# Integral

• Apr 28th 2009, 11:15 AM
Moo
Integral
Hi

So this is something that came from a problem we did in probability. I hope it's a correct result, since I modified it a bit.
So I know the probabilitistic way to prove it. If you can find, then do it (but you'd have to know where you're going).
Otherwise, I don't know if there is a calculus approach lol, hence this thread.

Find $\displaystyle \int_{\mathbb{R}} \frac{1}{(1+u^2)^k} ~du$
for any positive integer k.

Spoiler:
$\displaystyle \sqrt{\pi} \cdot \frac{\Gamma\left(k-\frac 12\right)}{\Gamma(k)}$
• Apr 28th 2009, 01:07 PM
Opalg
One method would be to adapt the reduction formula in this thread (modifying it so as to work for the interval $\displaystyle (-\infty,\infty)$ instead of [0,1]).
• Apr 28th 2009, 02:10 PM
NonCommAlg
another way: letteing $\displaystyle t=\sin^2 \theta$ in the beta function formula we get $\displaystyle B(x,y)=2 \int_0^{\frac{\pi}{2}} (\sin \theta)^{2x-1} (\cos \theta)^{2y-1} \ d \theta, \ \ x > 0, \ y> 0.$

now suppose $\displaystyle \frac{1}{2} < k \in \mathbb{R}$ and let $\displaystyle u=\tan \theta.$ then: $\displaystyle I_k=\int_{\mathbb{R}} \frac{du}{(1 + u^2)^k}=2 \int_0^{\frac{\pi}{2}} \cos^{2k-2} \theta \ d \theta=B \left(\frac{1}{2}, k -\frac{1}{2} \right).$ therefore:

$\displaystyle I_k=\frac{\Gamma (\frac{1}{2}) \Gamma (k - \frac{1}{2})}{\Gamma(k)}= \frac {\sqrt{\pi}\Gamma (k - \frac{1}{2})}{\Gamma(k)}.$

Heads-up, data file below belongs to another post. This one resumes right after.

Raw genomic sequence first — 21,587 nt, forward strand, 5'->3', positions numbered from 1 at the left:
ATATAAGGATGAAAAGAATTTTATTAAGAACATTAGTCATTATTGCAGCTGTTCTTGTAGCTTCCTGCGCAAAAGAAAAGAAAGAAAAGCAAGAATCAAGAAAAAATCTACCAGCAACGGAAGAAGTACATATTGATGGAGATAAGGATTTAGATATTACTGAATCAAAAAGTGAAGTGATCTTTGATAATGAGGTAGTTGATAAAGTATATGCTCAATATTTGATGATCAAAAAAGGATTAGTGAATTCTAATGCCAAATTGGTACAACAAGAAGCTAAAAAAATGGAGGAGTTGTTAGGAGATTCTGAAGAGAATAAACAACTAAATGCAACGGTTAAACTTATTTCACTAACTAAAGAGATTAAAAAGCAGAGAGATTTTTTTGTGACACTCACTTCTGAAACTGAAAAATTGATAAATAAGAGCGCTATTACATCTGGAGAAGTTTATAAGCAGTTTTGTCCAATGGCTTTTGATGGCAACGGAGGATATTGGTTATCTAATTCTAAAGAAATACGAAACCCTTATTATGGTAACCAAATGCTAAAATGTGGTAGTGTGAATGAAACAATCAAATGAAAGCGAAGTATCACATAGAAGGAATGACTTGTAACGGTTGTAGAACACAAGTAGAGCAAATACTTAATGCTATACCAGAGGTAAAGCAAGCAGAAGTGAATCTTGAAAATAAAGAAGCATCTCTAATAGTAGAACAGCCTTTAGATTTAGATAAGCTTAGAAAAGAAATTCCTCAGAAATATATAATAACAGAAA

• Apr 29th 2009, 09:52 AM
TheEmptySet
Quote:

Originally Posted by Moo
Hi

So this is something that came from a problem we did in probability. I hope it's a correct result, since I modified it a bit.
So I know the probabilitistic way to prove it. If you can find, then do it (but you'd have to know where you're going).
Otherwise, I don't know if there is a calculus approach lol, hence this thread.

Find $\displaystyle \int_{\mathbb{R}} \frac{1}{(1+u^2)^k} ~du$
for any positive integer k.

Spoiler:
$\displaystyle \sqrt{\pi} \cdot \frac{\Gamma\left(k-\frac 12\right)}{\Gamma(k)}$

Here is another way (I'm in complex this term so here is goes)

Consider the closed arc in the complex plane. Let R be real and R > 1

$\displaystyle \gamma_1=-R+2R(t), 0 \le t \le 1$ and $\displaystyle \gamma_2=Re^{it}, 0 \le t \le \pi$

This forms a simple closed curve in the complex plane.

By the cauchy integral formula

$\displaystyle \oint \frac{1}{(z^2+1)^k}dz=\oint \frac{\frac{1}{(z+i)^k}}{(z-i)^k}dz=\frac{2\pi i}{(k-1)!}\frac{d^k}{dz^k}\left( \frac{1}{(z+i)^k}\right)_{z=i}=\frac{\pi}{2^{2k-2}}\left( \frac{(2k-2)!}{((k-1)!)^2}\right)$

Now if we consider

$\displaystyle \int_{\gamma_1} \frac{1}{(z^2+1)^k}dz +\int_{\gamma_2} \frac{1}{(z^2+1)^k}dz$

$\displaystyle \int_{-R}^{R} \frac{1}{(x^2+1)^k}dx +\int_{\gamma_2} \frac{1}{(z^2+1)^k}dz$

Note that on the circular arc that $\displaystyle \left| \frac{1}{(z^2+1)^k}\right| \le \frac{1}{(R^2-1)^k}$

Using the ML estimate

$\displaystyle \left| \int_{\gamma_2} \frac{1}{(z^2+1)^k}dz\right| \le \frac{\pi R}{(R^2-1)^k}$

Now if we take the limit as $\displaystyle R \to \infty$

We end up with

$\displaystyle \int_{-\infty}^{\infty}\frac{1}{(1+x^2)^k}=\frac{\pi}{2^{ 2k-2}}\left( \frac{(2k-2)!}{((k-1)!)^2}\right)$